Rachael sat and watched our entire prayformance. It helped to have one person witnessing us. We got through an hour and 40 minutes and I just couldn’t perform anymore. It wasn’t as bad as yesterday, but it was still slow. Rachael knelt and spoke with us while we packed up. The amplified trio started playing. Whenever we hear them, we get sad. I called the park rangers, but who knows if they would come. We walked to the train, got salads for dinner and went home.
Wednesday October 5th 2016
Today was tough. I wasn’t very inspired to get up and got out to play, but I did. I did very simple makeup and hair, but I felt beautiful. That’s all that matters.Dan Rubin came and Cover Story was performing. They hadn’t been at the tunnel for a week. We missed them! They said hello to us. They had a big crowd and it was quiet, so we thought we’d have a great day. Not so much.
We had big crowds but that was it. Generosity? Clapping? Not so much. The entire two hours, the same. A big crowd would gather, they’d clap tentatively, then no one (or maybe just one or two people) would come forward and they’d all just stand there staring at us. No one said anything to us. It was especially hard after seeing a sold out show where people were laughing and cheering and clapping emphatically the night before. We are alone, especially when things get hard. Our frustrations, our bad days aren’t very important to anyone.
I know. Boo hoo, poor me! I’m a world traveling musician who makes a living singing, only two hours a day. Easy you’d say. The truth is, it’s not! We’re struggling every day to get up and do it by ourselves. It is our choice to do it. That’s why no one else in the world does what we do. It’s too hard! I do wish it wasn’t such a lonely path. At least I have my Bunny. Being yourself requires trudging along through life alone. The fact I found someone to be at my side is incredible. We are alone, together, fighting the constant and daily uphill battle to make our art in this unfair and unjust world.
The fact we’re still doing it, that Thoth has been doing this for half his life is staggering. No matter how many great days we have, the days always get hard again. That’s life. We treated ourselves to salads and doughnuts for dessert.
Monday October 3rd 2016 and Tuesday October 4th 2016
So Monday and Tuesday (our days off) were pretty chill. On Monday we went to see a movie on 23rd St. and got a sandwich, doughnuts (at the best doughnut shop in NYC, Doughnut Plant) and ate our (free) leftovers from Sunday night at home. For how little I eat, I f’ing LOVE food!
On Tuesday we stayed in the house all day until time to go see “Falsettos” on Broadway. Sarah Kernochan, James Lapine’s wife, got us free tickets in the orchestra. (James is the director and book writer of the show.) We got there early and got a juice to tide us over for dinner. Picked up our tickets at the box office and went in.
Someone tapped me on the shoulder. It was James. I got up and hugged him. Such an awesome guy. We haven’t seen him since our opera commission last August in Martha’s Vineyard. He’s one of those people I love and admire a lot yet hardly ever see, like my other friend James, from England.
The first act was hysterical. The second act was more serious. I liked the first act more. James talked to us a little when the show was over. The show is in previews so he has to be there to watch it and give notes at the end. Stressful. We walked to 41st St. to have burgers for dinner. It was past midnight when we got home.
Saturday October 1st 2016
Yesterday we stayed home from the park. Thoth was getting over a cold and it was too rainy and cold to go out anyway. I practiced violin in the hallway. It was too busy out there, so I continued practicing in the apartment. Our housemate Amy loves our music. I found some backing tracks on Youtube, which I sang and played with. It was fun. I’m trying to get better at improvisation on violin. In the evening, I dyed my bangs pink, purple and blue.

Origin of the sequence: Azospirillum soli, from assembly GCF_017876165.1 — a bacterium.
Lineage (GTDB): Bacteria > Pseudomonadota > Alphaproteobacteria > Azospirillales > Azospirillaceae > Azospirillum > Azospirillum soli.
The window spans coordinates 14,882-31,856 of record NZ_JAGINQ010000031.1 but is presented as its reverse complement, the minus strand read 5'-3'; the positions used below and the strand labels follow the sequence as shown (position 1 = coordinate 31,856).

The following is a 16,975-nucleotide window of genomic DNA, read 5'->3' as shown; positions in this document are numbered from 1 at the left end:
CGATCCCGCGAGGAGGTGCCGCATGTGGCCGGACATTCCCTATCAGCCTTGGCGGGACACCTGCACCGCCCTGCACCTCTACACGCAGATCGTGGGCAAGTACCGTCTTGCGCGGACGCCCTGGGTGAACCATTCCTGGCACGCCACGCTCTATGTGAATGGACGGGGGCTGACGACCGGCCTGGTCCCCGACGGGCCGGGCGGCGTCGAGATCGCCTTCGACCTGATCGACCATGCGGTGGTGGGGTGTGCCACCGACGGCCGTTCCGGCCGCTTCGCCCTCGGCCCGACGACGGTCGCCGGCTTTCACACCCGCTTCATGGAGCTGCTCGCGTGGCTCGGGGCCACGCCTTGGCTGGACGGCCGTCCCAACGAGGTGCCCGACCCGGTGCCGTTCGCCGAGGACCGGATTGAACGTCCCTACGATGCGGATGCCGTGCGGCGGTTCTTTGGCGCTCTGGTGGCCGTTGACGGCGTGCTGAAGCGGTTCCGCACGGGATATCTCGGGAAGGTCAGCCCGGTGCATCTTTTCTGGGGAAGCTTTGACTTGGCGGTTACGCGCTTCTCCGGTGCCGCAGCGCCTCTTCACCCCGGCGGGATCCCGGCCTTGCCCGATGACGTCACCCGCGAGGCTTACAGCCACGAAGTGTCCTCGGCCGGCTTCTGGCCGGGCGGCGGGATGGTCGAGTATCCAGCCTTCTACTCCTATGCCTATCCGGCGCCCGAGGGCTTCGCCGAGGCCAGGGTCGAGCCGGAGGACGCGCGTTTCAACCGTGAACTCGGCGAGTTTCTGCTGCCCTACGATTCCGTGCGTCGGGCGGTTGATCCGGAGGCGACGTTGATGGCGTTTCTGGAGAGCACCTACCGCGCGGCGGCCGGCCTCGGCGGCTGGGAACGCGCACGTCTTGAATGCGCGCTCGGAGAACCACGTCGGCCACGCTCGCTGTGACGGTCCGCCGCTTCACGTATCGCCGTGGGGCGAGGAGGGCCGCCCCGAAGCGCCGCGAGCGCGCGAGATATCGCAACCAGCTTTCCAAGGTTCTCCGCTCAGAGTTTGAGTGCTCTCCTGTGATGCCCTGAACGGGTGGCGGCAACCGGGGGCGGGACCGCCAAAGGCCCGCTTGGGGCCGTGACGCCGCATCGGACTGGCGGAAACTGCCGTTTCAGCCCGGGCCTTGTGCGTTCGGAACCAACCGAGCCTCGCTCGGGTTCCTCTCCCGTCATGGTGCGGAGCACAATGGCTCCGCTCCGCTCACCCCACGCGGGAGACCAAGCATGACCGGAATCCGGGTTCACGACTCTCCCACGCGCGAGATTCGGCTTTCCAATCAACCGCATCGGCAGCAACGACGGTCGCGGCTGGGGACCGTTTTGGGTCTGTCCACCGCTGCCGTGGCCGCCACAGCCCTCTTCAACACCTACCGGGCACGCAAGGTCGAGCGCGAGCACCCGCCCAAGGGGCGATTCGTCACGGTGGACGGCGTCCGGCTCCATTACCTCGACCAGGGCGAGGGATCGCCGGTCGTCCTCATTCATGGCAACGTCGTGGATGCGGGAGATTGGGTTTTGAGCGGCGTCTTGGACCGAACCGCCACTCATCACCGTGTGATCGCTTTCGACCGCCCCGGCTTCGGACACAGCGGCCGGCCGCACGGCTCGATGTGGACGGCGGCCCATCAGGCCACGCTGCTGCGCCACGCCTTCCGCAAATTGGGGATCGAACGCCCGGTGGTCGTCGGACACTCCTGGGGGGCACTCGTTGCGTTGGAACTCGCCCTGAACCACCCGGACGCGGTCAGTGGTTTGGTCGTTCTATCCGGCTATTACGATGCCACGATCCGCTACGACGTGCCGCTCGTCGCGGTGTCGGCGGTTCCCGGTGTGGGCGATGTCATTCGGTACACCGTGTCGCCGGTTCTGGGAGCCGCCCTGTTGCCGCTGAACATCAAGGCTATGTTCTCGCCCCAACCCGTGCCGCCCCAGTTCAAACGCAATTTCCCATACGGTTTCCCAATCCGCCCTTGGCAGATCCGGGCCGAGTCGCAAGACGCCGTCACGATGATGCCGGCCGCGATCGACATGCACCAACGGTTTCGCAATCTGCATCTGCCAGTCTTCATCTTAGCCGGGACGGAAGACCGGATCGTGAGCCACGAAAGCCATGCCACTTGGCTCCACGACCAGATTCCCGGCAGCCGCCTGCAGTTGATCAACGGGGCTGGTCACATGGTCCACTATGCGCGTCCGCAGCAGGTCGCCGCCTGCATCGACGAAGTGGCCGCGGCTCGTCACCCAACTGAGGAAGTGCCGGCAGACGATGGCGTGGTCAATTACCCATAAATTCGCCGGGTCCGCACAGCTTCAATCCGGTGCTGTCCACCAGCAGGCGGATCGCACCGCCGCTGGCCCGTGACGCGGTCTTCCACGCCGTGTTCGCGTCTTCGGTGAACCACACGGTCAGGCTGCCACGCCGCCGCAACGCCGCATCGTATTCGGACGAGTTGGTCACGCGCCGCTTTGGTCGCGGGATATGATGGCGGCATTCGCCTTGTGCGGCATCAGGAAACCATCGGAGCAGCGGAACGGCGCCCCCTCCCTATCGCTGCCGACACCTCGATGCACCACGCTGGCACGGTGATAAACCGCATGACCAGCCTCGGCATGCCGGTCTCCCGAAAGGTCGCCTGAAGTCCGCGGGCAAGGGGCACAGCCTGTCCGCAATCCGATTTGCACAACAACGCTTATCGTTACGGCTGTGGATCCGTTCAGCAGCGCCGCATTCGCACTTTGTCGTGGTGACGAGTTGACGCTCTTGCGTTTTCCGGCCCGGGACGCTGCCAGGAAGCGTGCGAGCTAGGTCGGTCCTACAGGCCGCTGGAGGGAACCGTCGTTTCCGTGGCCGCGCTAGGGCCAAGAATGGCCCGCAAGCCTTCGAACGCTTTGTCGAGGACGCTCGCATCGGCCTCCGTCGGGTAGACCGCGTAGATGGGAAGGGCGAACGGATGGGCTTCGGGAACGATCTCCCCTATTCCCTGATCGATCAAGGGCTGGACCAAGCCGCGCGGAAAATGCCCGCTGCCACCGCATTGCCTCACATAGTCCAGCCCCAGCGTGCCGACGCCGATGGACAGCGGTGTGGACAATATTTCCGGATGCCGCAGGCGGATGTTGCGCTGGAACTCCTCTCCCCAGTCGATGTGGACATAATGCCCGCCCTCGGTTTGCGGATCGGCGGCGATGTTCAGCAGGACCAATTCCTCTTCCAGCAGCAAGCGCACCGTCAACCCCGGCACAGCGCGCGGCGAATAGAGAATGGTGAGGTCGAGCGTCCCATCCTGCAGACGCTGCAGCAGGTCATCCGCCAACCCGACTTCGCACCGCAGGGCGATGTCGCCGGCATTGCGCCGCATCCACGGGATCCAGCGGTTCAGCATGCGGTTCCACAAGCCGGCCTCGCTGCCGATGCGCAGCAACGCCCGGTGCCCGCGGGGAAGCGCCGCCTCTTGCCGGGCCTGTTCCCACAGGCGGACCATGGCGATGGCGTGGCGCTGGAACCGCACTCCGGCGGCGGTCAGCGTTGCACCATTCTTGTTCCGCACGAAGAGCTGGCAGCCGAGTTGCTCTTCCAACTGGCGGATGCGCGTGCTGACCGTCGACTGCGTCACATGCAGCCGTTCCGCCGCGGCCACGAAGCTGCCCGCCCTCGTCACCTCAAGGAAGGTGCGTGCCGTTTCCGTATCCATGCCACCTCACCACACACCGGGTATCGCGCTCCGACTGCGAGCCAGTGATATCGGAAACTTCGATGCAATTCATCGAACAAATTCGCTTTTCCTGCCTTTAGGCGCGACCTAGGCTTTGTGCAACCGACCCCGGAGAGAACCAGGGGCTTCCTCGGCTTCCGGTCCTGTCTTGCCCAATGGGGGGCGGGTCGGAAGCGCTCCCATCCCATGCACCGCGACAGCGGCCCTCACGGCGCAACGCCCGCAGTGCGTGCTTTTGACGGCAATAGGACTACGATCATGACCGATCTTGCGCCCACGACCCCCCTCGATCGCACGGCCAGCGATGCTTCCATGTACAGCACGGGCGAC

Today we went out to play. I expected nothing. Saturdays are like that. I did myself up and loved my look. The tunnel was wet so Thoth found a mop and cleaned up so we could set up and play. Our LA friend Ross, who’s known Thoth for years and years, showed up out of the blue to see us perform! “I didn’t want to tell you I was coming and then not show up. I know how you don’t like people to do that.” he said. He got situated in the corner leaning on a pillar. Paul was there, too and an artist friend of his who sat next to Ross to draw us. All three of them watched our entire show. Ross put a dollar in our case after every song, trying to get people to do the same.
It was a tough day. The break dancers were downstairs almost the entire time. We got the first three songs in quiet and of course had big crowds, but once they started up our crowds went to watch them. I don’t take it personally anymore. There was an event upstairs and they always come downstairs when there’s something happening at the Bandshell. It’s annoying, but there’s nothing we can do other than play. At least they’re not playing a boom box loudly anymore. They could turn it up at anytime though.
We had times playing today with almost no audiences, which is hard for me. I try to remember that we’re not doing it for the audiences and the money, we’re doing it for a much more spiritually and artistically significant reason. We’re doing it because we must. It gives us our life purpose and meaning. It directs us and focuses us. It keeps us going no matter what happens. It is what gives us strength and pride. Money and audiences come because of our dedication to doing it. A miracle in our lives. I am so grateful to have prayformance.
Some people said some wonderful things at the beginning. When we finished, Ross reflected what he experienced. “It was actually more inspiring when you were playing to very few people. You were this thing that stayed steadfast as everything ebbed and flowed around you.” he said. He said especially when we were playing “Plucking Song” up front and the break dancers were doing their big spiel. “There’s this beautiful gem here for anyone who passes by.” he said. It was so nice to have that reflected to us. I felt that way, too.
We talked with our friends. Paul recited a poem he wrote about Thoth as we stood around him. It’s a poem he wrote about a magical thunder storm that happened back in 2009 at the tunnel. A big thunder clap came crashing down as Thoth sang and hammed on the foot drum. It was an amazing moment, perfectly captured by Paul’s poem. He’s a brilliant poet. His friend, the painter, recited another poem by Paul he had memorized. Paul recites his poems quietly and reverently. We treated ourselves to Santos Anne for dinner.